The record reveals that Defendant and Mr. Franklin-El became aware of the investigation when they received an initial request for records on September 16, 2004.   Among other things, the request asked for proof the regional assessment center had authorized the billed services.   On October 28, 2004, Defendant was served with a federal subpoena requesting the same records.   Shortly thereafter, The Great Meeting started submitting preauthorization documents to the assessment center.   In November 2004 alone, documents for thirty clients were submitted.

The government ultimately charged Defendant with (1) conspiracy, (2) obstruction, (3) fifteen counts of money laundering, and (4) fifty-two counts of health care fraud.   She stood trial with Mr. Franklin-El and was convicted of all counts.   However, the district court later declared a mistrial on the conspiracy count because of the jury's failure to identify which substantive crime Defendant and Mr. Franklin-El conspired to commit.   The court also declared a mistrial on the money laundering counts because of a jury instruction error.   The court granted the government's later motion to dismiss these charges.   One additional count of conviction related to forfeiture.   However, Defendant waived a jury trial on that count and has not contested the final forfeiture amount imposed.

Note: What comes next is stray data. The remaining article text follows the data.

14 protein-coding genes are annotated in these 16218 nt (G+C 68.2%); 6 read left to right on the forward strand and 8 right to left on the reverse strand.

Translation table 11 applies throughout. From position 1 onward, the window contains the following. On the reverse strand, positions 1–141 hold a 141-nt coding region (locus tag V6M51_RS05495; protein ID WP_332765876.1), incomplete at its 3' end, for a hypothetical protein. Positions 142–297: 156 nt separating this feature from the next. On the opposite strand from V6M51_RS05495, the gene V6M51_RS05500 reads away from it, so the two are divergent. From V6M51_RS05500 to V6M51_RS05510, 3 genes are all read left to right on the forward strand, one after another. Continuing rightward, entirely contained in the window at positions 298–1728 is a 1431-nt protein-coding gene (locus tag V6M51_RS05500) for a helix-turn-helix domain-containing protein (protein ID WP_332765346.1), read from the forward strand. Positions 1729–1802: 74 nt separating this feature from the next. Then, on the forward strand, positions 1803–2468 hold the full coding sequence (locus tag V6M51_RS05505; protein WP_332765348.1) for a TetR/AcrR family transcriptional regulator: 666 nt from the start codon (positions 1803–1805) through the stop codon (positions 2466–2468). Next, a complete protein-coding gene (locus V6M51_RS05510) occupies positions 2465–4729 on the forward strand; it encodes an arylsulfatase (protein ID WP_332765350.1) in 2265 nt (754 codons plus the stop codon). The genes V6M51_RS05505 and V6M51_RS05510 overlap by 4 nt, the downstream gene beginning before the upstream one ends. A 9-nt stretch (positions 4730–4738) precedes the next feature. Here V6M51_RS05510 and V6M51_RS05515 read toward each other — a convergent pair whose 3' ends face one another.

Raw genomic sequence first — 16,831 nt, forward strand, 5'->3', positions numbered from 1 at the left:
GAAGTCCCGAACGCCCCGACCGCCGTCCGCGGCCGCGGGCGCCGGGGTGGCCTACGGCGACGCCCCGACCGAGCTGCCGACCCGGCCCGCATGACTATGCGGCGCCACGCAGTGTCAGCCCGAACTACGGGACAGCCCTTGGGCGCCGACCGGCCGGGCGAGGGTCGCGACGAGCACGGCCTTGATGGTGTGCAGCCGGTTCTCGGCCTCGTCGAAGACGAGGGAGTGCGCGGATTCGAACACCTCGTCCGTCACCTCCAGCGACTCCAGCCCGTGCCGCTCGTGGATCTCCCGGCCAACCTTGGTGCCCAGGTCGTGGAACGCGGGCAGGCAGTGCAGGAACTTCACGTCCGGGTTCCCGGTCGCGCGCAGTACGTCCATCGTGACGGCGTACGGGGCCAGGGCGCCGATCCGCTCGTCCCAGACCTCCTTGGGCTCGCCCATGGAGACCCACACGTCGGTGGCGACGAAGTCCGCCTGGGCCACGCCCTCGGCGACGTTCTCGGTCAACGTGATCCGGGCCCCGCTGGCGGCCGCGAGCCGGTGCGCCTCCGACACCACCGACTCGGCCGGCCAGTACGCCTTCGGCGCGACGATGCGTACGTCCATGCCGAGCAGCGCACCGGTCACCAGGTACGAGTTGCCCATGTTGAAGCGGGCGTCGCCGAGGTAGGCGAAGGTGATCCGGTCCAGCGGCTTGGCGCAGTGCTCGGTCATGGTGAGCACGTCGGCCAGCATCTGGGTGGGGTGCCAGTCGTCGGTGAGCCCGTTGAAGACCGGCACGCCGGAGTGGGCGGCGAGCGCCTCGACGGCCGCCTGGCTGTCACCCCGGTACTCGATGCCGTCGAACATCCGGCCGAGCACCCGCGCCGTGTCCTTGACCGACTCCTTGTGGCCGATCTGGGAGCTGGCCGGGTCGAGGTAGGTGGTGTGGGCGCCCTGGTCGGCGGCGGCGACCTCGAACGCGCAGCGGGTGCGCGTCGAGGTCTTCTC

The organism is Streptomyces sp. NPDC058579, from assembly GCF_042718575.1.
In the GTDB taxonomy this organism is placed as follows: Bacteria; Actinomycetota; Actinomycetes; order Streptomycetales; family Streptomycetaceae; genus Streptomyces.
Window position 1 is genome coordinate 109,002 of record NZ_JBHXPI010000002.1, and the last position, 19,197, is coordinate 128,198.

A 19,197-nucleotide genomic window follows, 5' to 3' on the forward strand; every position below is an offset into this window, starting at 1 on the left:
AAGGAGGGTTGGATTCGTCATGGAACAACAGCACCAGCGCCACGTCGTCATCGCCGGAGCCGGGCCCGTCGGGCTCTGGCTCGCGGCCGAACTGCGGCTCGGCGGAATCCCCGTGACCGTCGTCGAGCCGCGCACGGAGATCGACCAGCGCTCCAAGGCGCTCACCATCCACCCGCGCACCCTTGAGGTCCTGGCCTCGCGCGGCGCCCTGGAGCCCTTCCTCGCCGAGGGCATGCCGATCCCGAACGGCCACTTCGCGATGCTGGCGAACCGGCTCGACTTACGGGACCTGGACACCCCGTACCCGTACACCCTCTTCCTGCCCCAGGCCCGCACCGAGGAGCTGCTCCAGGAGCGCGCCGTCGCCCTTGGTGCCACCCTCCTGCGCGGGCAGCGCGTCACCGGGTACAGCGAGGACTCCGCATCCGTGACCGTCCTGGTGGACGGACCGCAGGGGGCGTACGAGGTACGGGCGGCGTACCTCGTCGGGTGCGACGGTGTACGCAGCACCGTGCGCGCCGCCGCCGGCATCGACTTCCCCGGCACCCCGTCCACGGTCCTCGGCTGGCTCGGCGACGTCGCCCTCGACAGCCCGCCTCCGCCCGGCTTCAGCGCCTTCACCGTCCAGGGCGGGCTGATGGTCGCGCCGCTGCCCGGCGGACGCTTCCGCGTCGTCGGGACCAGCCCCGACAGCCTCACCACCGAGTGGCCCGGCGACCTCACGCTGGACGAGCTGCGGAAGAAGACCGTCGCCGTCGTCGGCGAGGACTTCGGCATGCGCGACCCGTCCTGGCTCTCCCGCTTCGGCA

At sentencing, the court considered a loss amount of more than $1.24 million.   The court sentenced Defendant to ninety-two months (the low end of the guideline range) on each of the fifty-two fraud counts and to sixty months on the obstruction count, all to run concurrently.   The court also ordered Defendant to serve two years of supervised release.